This human T cell (blue) is under attack by HIV (yellow), the virus that causes AIDS. The virus specifically targets T cells, which play a critical role in the body's immune response against invaders like bacteria and viruses. Credit: Seth Pincus, Elizabeth Fischer and Austin Athman, National Institute of Allergy and Infectious Diseases, National Institutes of Health.

Until now, researchers haven't been able to accurately quantify a latent form of HIV that persists in patients' immune cells. This hampers doctors' ability to assess the effectiveness of a particular treatment and select better alternatives.

Scientists Uncover RNA Silencing Technique to Change Seed Size in Plants

Scientists Uncover RNA Silencing Technique to Change Seed Size in Plants

In a development with promising implications for crop farmers in the U.S. and around the world, scientists at The University of Texas at Austin have figured out how to get some plants to produce nearly one-third bigger seeds.

Scientists Coax Proteins to Form Synthetic Structures with Method that Mimics Nature

Scientists Coax Proteins to Form Synthetic Structures with Method that Mimics Nature

As a proof of concept, a team of researchers at the University of Texas at Austin built tiny structures that resemble two doughnuts stacked on top of each other by applying electrical charges to specific spots on naturally occurring proteins. Credit: University of Texas at Austin.

Scientists have long dreamed of creating synthetic structures out of the same raw material that nature uses in living systems — proteins — believing such an advance would allow for the development of transformative nanomachines, for example, molecular cages that precisely deliver chemotherapy drugs to tumors or photosynthetic systems for harvesting energy from light. Now a team of biologists from The University of Texas at Austin and the University of Michigan have invented a way to build synthetic structures from proteins, and just as in nature, the method is simple and could be used for a variety of purposes.

Bacteria Help Scientists Discover Human Cancer-Causing Proteins

Bacteria Help Scientists Discover Human Cancer-Causing Proteins

Researchers genetically modified E coli bacteria to fluoresce red when DNA was damaged. Then, they overexpressed each of the bacteria’s 4,000 genes individually and determined which proteins made bacteria glow red. With these bacterial proteins as a guide, they identified more than 100 analogous human proteins that are now implicated in DNA damage and initiation of cancer. Image credit: Jun Xia.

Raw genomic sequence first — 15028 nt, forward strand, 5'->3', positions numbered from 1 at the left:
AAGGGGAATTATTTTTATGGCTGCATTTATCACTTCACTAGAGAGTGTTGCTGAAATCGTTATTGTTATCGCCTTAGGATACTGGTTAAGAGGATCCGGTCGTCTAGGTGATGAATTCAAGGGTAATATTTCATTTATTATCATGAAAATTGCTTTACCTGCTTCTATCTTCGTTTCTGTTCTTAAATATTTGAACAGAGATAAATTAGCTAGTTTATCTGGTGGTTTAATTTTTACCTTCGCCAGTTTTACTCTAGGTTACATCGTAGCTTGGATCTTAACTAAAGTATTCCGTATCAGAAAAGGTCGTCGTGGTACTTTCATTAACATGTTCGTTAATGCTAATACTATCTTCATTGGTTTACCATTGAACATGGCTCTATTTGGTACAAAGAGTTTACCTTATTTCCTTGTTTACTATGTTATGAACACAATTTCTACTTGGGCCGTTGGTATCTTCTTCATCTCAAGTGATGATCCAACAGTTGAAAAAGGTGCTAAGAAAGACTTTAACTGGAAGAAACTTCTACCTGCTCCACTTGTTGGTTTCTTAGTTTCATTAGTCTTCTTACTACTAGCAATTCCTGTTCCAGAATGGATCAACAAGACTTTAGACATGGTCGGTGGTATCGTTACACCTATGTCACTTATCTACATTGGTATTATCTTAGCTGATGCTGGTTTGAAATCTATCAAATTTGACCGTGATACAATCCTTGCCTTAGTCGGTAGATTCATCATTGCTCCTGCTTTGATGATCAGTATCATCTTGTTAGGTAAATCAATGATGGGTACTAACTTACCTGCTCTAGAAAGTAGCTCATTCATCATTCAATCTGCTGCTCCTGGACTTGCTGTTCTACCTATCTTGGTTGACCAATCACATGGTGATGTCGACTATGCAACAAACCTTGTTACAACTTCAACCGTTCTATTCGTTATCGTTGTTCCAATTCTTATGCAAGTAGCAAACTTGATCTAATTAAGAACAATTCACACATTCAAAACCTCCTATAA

A team led by researchers at The University of Texas at Austin and Baylor College of Medicine has applied an unconventional approach involving bacteria to discover human proteins that can lead to DNA damage and promote cancer. This could lead to new tests to identify people who are likely to develop cancer. Reported in the journal Cell, the study also proposes biological mechanisms by which these proteins can damage DNA, opening possibilities for future cancer treatments.

Two UT Scientists Part of Project to Detect ‘Life As We Don’t Know It’

Two UT Scientists Part of Project to Detect ‘Life As We Don’t Know It’

Eric Anslyn and Andrew Ellington.

A nearly $7 million grant from NASA is supporting research to develop approaches to detecting extraterrestrial life, and two University of Texas at Austin faculty are part of the interdisciplinary scientific team.

New Protein Sequencing Method Could Transform Biological Research

New Protein Sequencing Method Could Transform Biological Research

An ultra-sensitive new method for identifying the series of amino acids in individual proteins (a.k.a. protein sequencing) can accelerate research on biomarkers for cancer and other diseases. Credit: David Steadman/University of Texas at Austin.

A team of researchers at The University of Texas at Austin has demonstrated a new way to sequence proteins that is much more sensitive than existing technology, identifying individual protein molecules rather than requiring millions of molecules at a time. The advance could have a major impact in biomedical research, making it easier to reveal new biomarkers for the diagnosis of cancer and other diseases, as well as enhance our understanding of how healthy cells function.

Two Studies Shed Light on How Complex CRISPR Systems Work

Two Studies Shed Light on How Complex CRISPR Systems Work

In a pair of papers out this week, scientists at the University of Texas at Austin made new discoveries about a remarkable naturally occurring system known as CRISPR.